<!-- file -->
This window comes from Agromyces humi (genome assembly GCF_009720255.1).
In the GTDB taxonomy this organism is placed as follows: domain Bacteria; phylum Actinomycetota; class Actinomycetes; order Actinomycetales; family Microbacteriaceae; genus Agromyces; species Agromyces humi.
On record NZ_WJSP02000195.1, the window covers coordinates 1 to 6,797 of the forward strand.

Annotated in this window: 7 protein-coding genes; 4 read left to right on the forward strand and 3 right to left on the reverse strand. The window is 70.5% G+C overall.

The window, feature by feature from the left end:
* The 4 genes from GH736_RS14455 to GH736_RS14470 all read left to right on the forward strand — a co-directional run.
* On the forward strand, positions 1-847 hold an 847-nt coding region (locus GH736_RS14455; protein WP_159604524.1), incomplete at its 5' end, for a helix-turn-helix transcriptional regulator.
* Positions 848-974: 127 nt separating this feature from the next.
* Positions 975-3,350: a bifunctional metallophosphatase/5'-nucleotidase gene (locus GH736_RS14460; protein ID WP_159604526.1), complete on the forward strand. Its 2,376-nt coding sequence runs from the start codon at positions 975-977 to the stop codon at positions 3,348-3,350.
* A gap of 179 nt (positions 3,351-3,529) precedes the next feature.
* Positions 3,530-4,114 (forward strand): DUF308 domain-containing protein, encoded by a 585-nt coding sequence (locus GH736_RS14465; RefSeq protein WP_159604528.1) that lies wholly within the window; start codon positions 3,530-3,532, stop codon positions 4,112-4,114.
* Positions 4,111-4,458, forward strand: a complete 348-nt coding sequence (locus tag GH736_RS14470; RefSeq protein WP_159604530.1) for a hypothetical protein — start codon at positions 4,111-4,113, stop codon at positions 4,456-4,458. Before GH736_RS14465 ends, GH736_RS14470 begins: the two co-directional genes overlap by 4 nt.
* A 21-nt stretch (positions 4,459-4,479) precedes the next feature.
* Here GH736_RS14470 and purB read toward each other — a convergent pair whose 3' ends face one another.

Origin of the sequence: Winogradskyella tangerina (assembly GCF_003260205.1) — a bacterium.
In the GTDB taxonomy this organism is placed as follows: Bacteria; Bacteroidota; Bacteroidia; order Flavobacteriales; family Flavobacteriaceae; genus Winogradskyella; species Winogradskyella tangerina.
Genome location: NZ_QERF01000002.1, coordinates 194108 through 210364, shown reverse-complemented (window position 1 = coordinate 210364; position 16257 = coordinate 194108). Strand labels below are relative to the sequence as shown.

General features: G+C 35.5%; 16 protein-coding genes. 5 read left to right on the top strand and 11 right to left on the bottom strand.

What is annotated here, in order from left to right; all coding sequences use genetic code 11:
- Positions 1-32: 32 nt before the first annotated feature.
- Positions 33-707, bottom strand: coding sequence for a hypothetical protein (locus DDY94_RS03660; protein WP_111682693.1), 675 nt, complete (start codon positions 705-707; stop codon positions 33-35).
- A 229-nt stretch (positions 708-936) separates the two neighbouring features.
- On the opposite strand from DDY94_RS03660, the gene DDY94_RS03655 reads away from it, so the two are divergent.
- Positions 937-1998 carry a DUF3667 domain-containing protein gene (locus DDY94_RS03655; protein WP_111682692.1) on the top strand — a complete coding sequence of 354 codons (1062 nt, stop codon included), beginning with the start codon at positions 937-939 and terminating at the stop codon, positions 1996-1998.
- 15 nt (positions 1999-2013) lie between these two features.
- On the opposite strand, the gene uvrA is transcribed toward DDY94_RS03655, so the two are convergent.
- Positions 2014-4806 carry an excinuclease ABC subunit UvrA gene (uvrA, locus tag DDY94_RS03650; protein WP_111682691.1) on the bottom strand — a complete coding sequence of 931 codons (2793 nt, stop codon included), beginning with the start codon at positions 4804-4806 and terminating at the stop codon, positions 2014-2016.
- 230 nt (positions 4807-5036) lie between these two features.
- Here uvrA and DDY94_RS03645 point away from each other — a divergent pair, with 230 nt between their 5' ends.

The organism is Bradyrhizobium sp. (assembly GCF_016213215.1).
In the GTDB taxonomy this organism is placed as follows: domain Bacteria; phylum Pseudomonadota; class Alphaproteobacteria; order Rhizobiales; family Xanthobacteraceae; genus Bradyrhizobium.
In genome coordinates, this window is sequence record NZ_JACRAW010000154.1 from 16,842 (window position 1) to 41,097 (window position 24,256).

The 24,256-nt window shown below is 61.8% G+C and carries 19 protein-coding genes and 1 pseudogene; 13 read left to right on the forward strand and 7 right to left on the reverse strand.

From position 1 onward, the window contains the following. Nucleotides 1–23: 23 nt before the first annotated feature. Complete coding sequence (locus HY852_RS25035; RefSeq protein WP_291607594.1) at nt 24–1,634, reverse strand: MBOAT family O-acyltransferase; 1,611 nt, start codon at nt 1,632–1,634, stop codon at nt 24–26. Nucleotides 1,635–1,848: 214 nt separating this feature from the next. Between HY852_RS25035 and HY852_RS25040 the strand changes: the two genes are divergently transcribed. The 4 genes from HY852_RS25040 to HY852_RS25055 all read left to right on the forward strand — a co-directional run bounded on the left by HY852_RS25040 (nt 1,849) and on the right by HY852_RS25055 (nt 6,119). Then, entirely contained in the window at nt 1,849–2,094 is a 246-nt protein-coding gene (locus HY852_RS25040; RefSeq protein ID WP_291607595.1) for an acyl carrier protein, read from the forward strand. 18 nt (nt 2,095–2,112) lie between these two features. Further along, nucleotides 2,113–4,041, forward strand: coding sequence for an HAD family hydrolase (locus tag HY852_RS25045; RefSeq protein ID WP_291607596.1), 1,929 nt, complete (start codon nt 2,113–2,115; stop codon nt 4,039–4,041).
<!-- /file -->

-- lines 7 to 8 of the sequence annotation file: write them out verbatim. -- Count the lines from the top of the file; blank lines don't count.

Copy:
* On the forward strand, positions 1-847 hold an 847-nt coding region (locus GH736_RS14455; protein WP_159604524.1), incomplete at its 5' end, for a helix-turn-helix transcriptional regulator.
* Positions 848-974: 127 nt separating this feature from the next.